Applicability to Agriculture: Ensures:

  • heating (steam, hot water) and refrigeration systems are approved for use in Ontario and only appropriately licensed/trained people install and maintain them
  • elevators and similar devices are approved, functional and safe
  • safe handling, transmission and storage of hydrocarbon fuels primarily used for heat generation (propane, natural gas, fuel oil)
  • contractors, equipment, storages, transporters, transmission lines, etc., for hydrocarbon fuels (gasoline, diesel, used oil, etc.) are safe (meet Canadian Standards Association (CSA) or Underwriter Laboratory of Canada (ULC) requirements) and people who work on these types of facilities are properly trained and licensed

Administering Agency: Technical Standards and Safety Authority (TSSA) as authorized by the Ministry of Consumer Services

Permits Required: Certificates, licences or registration required for contractors, transporters.


Wages Act, R.S.O. 1990, c. W. 1, as amended

Purpose: Establish priority for recovery of wages owed to employees where the employer makes an assignment of property to a creditor.

Applicability to Agriculture: Gives employees a priority on recovering up to 3 months of wages under certain situations.

Administering Agency: Ministry of Labour

Permits Required: None.


Workplace Safety and Insurance Act, 1997, S.O. 1997, c. 16, Schedule A, as amended

Purpose: Provide workplace injury insurance for workers and employers, promote health and safety in workplaces, and prevent or reduce the occurrence of workplace injuries and occupational diseases.

Applicability to Agriculture: Injured workers receive compensation for lost work time due to injury, and employers receive liability coverage. Also provides for inspections by the Board.

Administering Agency: Workplace Safety & Insurance Board (WSIB), Farm Safety Association (FSA), Ministry of Labour

Permits Required: None.


Wildlife Protection and Conservation

Fish and Wildlife Conservation Act, 1997, S.O. 1997, c. 41, as amended

Purpose: Provide management, perpetuation and rehabilitation of fish and wildlife.

Applicability to Agriculture: Covers general hunting and trapping regulations and restrictions, and allows farmers to protect their property from damage by wildlife. Defines "farmed animals" to include white-tailed deer, American elk and certain fur farmed species (i.e., mink, fox), but applies only where specified. People that keep wildlife in captivity (e.g., deer/elk, fur farms) must ensure animals do not escape and must report if an escape occurs. Hunting "farmed animals" or wildlife in captivity is not permitted. The Act regulates the raising of game birds, the operation of game bird hunting preserves, and dog train and trialing areas.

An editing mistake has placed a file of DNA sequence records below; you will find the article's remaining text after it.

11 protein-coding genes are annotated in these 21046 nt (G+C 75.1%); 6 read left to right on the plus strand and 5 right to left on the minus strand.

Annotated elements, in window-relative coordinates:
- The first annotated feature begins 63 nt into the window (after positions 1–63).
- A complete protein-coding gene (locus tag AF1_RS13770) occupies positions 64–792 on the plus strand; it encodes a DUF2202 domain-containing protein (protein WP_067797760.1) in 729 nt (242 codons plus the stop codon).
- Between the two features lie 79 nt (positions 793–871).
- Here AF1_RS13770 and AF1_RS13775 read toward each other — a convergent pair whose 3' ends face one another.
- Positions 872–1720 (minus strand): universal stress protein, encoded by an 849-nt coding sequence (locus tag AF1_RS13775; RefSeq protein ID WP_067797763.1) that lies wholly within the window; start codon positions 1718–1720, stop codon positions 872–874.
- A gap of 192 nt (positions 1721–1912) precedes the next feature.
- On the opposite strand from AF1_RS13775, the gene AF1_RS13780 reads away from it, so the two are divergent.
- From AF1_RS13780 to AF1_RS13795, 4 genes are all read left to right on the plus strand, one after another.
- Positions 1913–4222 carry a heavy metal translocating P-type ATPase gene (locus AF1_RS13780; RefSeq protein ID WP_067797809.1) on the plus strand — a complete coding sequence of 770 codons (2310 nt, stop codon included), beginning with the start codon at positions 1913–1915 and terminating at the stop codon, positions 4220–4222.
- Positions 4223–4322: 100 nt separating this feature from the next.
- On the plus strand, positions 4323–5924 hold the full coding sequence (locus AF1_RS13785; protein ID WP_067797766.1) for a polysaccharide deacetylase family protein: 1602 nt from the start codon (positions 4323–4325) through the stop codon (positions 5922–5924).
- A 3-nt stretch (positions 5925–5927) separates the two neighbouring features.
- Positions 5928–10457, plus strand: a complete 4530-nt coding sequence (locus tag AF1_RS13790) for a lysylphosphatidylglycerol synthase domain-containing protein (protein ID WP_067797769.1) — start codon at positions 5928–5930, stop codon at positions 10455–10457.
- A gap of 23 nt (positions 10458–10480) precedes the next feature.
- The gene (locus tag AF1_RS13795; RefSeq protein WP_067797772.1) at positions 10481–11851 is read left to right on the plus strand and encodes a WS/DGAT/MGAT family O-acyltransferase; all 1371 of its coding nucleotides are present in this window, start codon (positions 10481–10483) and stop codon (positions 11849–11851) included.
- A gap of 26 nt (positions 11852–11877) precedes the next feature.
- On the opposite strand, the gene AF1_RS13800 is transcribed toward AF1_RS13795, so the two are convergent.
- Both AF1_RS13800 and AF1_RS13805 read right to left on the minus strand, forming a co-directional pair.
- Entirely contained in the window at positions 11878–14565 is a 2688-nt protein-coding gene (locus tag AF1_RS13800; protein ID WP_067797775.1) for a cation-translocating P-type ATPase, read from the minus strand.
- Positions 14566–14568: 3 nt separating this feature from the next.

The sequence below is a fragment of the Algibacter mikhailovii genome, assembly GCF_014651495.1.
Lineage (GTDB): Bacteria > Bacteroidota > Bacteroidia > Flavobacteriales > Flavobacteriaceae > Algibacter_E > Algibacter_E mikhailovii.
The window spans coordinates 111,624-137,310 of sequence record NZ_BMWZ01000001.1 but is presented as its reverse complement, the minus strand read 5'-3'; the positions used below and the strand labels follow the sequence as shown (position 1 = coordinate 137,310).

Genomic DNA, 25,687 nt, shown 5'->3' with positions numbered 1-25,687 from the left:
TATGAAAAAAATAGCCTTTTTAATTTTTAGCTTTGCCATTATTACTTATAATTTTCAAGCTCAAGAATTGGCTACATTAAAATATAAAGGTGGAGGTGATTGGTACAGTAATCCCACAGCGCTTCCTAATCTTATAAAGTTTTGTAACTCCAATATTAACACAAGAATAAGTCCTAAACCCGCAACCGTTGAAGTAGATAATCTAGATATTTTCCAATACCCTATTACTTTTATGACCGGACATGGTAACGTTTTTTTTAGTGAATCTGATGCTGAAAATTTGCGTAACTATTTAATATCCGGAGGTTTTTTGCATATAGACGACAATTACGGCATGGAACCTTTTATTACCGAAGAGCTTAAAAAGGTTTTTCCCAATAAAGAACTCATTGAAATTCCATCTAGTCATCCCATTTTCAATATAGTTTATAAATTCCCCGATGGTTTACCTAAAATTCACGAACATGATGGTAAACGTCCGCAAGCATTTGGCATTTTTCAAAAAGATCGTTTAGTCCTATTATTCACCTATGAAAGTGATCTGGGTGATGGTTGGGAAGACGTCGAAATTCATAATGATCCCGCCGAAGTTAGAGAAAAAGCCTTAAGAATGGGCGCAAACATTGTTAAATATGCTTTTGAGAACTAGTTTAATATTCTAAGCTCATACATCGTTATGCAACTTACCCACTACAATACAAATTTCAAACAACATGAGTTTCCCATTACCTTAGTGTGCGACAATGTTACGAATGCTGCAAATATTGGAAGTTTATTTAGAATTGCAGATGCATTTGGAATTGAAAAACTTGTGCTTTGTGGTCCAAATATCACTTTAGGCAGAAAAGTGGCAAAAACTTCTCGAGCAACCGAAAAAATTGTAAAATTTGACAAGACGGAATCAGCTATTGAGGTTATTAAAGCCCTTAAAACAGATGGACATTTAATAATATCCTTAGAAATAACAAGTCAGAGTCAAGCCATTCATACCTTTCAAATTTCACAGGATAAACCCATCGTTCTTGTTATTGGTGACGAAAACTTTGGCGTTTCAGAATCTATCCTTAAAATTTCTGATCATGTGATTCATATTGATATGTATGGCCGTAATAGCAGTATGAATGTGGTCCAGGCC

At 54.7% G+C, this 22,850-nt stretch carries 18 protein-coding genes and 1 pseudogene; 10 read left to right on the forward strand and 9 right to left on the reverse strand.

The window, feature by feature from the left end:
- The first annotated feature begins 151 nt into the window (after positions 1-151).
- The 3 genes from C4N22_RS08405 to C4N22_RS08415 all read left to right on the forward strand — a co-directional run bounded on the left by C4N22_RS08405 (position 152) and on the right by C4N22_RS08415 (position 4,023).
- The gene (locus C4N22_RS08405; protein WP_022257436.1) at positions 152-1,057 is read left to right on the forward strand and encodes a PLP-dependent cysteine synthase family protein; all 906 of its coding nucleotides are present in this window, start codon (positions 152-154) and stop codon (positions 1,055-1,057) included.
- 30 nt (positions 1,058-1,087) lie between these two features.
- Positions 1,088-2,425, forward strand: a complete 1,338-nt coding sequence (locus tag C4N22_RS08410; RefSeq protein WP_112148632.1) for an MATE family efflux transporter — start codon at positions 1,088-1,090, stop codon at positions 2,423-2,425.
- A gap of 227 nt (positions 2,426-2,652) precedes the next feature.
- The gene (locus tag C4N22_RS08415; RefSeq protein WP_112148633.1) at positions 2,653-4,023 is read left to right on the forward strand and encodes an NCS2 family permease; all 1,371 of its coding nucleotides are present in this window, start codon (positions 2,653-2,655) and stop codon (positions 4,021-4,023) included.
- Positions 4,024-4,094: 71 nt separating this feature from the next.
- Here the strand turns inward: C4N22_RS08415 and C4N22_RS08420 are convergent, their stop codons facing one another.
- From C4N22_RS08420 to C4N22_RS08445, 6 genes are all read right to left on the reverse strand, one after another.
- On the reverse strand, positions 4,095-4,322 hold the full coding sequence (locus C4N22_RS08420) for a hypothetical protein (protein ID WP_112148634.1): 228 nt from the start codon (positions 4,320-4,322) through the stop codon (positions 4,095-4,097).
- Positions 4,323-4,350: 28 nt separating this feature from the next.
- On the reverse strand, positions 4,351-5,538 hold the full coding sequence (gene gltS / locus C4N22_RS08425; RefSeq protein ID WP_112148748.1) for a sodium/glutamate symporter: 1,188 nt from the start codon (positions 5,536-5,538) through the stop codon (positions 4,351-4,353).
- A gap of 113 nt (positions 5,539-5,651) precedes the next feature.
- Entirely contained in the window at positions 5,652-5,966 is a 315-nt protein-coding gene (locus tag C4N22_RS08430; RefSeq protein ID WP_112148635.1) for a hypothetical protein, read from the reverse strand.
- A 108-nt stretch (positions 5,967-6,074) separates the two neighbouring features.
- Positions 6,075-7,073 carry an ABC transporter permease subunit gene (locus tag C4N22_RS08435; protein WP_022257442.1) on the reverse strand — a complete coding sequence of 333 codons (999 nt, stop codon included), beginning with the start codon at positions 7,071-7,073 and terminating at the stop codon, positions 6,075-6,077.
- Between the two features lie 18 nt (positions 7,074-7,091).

Administering Agency: Ministry of Natural Resources

Permits Required: Farmers require licences to hunt white-tailed deer, moose, caribou, elk, black bear and wild turkey on their land. Some municipal restrictions may be in effect regarding licences for other game. Authorization is required to allow for the harassment and removal of deer or elk that are causing significant damage, when other reasonable methods to prevent damage are ineffective. Fur farmed animals and their pelts exported outside of Ontario require an Ontario Fur Export Permit. A licence is required to keep game birds in captivity or to buy or sell them and operate a game bird hunting preserve. A licence is also required to operate a dog train and trial area.


Fisheries Act, R.S.C. 1985, c. F-14, as amended (Federal)

Purpose: Provide for the conservation and preservation of fish and fish habitat, and stipulates that no person shall carry on any work or undertaking that results in the harmful alteration, disruption or destruction of fish or fish habitat.

Applicability to Agriculture: Prohibits the discharge of pollutants near or in water that would harm fish or fish habitat, and prohibits stream alterations that have the potential to harm or disturb fish habitat.

Administering Agency: Fisheries and Oceans Canada (habitat protection) and Environment Canada (pollution prevention)

Permits Required: Permits and approvals required for any alterations that may affect fish or fish habitat.


Fish Inspection Act, R.S.O. 1990, c. F. 18, as amended

Purpose: Provide for the sale of fish and fish products from the commercial fishery, fish farms and fish processors offered for sale in Ontario. The Act is a provincial law of general application and applies to all Ontarians including Aboriginal people.

Applicability to Agriculture: In general, does not apply to day-to-day farm operations, but regulations may be in place controlling fish product and processing standards.

Administering Agency: Ministry of Agriculture, Food and Rural Affairs

Permits Required: Non-federally registered fish processors in Ontario are not required to register or license their business under the current regulations.


Migratory Birds Convention Act, S.C. 1994, c. 22, as amended (Federal)

Purpose: Protect migratory birds and nests.

Applicability to Agriculture: Protects migratory birds and nests, but makes provision for their removal where it is deemed necessary to do so to avoid injury to agricultural interests.